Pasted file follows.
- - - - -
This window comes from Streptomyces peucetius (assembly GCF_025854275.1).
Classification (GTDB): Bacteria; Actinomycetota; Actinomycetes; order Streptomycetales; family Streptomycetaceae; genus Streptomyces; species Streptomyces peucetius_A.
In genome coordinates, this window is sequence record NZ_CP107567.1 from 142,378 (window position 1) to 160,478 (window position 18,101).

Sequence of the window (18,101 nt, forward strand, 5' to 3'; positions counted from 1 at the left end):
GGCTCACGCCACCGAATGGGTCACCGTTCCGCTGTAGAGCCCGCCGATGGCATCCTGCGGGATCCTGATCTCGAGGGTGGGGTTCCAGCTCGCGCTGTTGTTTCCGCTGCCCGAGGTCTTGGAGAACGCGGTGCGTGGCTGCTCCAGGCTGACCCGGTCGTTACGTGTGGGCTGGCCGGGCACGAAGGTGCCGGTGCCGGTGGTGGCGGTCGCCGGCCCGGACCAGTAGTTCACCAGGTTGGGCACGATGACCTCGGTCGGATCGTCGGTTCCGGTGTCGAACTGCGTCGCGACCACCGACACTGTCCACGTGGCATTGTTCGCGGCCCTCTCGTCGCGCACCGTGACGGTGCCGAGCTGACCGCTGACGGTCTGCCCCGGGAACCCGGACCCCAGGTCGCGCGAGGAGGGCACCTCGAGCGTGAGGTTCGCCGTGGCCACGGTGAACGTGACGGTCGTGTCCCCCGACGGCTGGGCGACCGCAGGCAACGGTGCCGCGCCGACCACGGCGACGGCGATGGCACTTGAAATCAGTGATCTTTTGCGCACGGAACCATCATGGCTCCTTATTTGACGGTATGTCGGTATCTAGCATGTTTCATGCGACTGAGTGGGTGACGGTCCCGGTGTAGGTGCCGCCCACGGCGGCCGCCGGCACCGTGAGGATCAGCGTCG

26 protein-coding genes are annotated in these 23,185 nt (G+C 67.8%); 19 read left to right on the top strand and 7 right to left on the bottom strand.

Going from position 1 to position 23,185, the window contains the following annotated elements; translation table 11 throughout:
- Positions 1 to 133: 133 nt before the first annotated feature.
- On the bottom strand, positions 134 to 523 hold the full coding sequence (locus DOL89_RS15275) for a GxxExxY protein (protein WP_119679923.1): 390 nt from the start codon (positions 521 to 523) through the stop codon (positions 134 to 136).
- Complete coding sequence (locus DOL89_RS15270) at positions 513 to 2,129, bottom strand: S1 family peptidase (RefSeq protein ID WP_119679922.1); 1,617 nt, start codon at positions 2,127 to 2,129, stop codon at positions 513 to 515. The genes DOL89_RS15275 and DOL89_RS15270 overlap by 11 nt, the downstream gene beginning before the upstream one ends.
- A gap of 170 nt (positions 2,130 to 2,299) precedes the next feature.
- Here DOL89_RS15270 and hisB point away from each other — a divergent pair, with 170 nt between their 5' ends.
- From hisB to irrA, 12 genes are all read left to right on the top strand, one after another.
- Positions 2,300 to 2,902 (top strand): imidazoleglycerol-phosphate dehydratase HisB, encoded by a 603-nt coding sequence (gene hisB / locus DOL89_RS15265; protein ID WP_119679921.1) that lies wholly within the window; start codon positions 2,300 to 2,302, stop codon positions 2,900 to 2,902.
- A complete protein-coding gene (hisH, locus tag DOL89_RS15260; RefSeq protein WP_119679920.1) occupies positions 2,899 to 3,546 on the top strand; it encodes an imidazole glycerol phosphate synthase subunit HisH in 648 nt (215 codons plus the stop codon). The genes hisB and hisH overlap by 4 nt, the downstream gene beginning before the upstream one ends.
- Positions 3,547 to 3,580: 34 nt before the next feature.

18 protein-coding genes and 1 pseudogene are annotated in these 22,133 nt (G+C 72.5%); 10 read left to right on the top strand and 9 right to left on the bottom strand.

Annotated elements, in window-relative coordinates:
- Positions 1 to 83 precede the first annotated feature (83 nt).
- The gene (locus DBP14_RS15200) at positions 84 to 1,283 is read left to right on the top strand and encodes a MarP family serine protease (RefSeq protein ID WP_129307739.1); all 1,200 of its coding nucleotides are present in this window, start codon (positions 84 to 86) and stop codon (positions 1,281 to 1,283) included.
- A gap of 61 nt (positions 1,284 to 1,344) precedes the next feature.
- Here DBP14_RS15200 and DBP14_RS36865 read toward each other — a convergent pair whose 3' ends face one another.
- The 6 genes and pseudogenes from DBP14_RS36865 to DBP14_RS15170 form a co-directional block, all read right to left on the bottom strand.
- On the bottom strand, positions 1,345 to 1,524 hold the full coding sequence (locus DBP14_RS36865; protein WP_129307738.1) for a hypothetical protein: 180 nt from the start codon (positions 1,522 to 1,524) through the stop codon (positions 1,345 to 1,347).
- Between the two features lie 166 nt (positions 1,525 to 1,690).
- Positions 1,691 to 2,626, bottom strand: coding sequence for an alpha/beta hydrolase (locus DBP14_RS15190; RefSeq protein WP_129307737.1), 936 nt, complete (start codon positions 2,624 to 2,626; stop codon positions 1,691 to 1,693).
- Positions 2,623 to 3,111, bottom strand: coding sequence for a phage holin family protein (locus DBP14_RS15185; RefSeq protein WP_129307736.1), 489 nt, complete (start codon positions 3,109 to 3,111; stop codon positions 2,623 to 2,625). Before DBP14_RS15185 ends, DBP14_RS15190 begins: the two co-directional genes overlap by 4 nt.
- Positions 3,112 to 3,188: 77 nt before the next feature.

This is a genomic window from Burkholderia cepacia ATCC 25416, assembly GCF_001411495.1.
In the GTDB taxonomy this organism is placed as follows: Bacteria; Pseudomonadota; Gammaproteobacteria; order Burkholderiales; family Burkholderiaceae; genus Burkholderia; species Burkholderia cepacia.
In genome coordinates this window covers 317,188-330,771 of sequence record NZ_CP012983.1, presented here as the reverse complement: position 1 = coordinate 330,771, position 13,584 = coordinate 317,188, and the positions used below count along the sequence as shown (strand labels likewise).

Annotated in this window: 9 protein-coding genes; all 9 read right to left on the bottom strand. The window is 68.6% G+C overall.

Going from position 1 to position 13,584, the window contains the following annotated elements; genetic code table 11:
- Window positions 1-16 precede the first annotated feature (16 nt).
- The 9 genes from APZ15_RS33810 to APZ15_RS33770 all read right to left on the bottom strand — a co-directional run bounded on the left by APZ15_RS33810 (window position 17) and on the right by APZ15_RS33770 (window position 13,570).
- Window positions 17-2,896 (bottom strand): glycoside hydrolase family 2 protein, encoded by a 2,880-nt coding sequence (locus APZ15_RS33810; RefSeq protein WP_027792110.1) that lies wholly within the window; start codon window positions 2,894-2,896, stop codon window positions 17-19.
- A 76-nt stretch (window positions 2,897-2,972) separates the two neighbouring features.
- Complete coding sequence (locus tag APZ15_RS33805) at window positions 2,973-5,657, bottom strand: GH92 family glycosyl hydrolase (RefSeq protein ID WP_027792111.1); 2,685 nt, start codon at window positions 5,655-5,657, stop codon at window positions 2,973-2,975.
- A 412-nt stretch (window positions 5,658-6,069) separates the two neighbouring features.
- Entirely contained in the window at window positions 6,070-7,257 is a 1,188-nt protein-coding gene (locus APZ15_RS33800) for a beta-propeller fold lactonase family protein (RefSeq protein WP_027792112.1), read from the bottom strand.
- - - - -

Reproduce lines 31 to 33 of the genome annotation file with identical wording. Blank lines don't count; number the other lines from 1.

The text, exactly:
In genome coordinates this window covers 317,188-330,771 of sequence record NZ_CP012983.1, presented here as the reverse complement: position 1 = coordinate 330,771, position 13,584 = coordinate 317,188, and the positions used below count along the sequence as shown (strand labels likewise).

Annotated in this window: 9 protein-coding genes; all 9 read right to left on the bottom strand. The window is 68.6% G+C overall.

Going from position 1 to position 13,584, the window contains the following annotated elements; genetic code table 11: